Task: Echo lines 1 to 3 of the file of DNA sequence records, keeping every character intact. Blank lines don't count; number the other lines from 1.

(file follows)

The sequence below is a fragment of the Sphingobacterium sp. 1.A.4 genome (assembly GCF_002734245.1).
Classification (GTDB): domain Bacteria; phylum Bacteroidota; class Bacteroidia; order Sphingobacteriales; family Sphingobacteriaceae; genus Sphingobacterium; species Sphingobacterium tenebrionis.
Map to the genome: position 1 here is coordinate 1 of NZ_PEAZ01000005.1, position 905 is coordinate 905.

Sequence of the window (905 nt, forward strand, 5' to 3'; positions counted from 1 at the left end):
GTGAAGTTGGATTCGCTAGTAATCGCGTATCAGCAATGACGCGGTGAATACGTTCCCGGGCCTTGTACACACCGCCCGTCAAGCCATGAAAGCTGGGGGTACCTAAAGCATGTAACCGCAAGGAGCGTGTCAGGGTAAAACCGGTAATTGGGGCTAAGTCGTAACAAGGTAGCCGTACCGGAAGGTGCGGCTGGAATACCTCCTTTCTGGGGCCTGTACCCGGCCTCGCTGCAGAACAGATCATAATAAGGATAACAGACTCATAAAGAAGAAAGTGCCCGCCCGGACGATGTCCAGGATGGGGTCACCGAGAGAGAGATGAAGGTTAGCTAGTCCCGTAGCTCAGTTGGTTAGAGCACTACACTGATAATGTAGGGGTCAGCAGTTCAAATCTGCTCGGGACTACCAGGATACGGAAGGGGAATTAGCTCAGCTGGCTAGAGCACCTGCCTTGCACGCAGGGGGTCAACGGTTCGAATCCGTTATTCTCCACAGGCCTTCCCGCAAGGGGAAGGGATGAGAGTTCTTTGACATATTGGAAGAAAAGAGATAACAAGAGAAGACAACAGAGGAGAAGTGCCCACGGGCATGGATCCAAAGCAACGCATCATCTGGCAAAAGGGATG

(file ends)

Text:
The sequence below is a fragment of the Sphingobacterium sp. 1.A.4 genome (assembly GCF_002734245.1).
Classification (GTDB): domain Bacteria; phylum Bacteroidota; class Bacteroidia; order Sphingobacteriales; family Sphingobacteriaceae; genus Sphingobacterium; species Sphingobacterium tenebrionis.
Map to the genome: position 1 here is coordinate 1 of NZ_PEAZ01000005.1, position 905 is coordinate 905.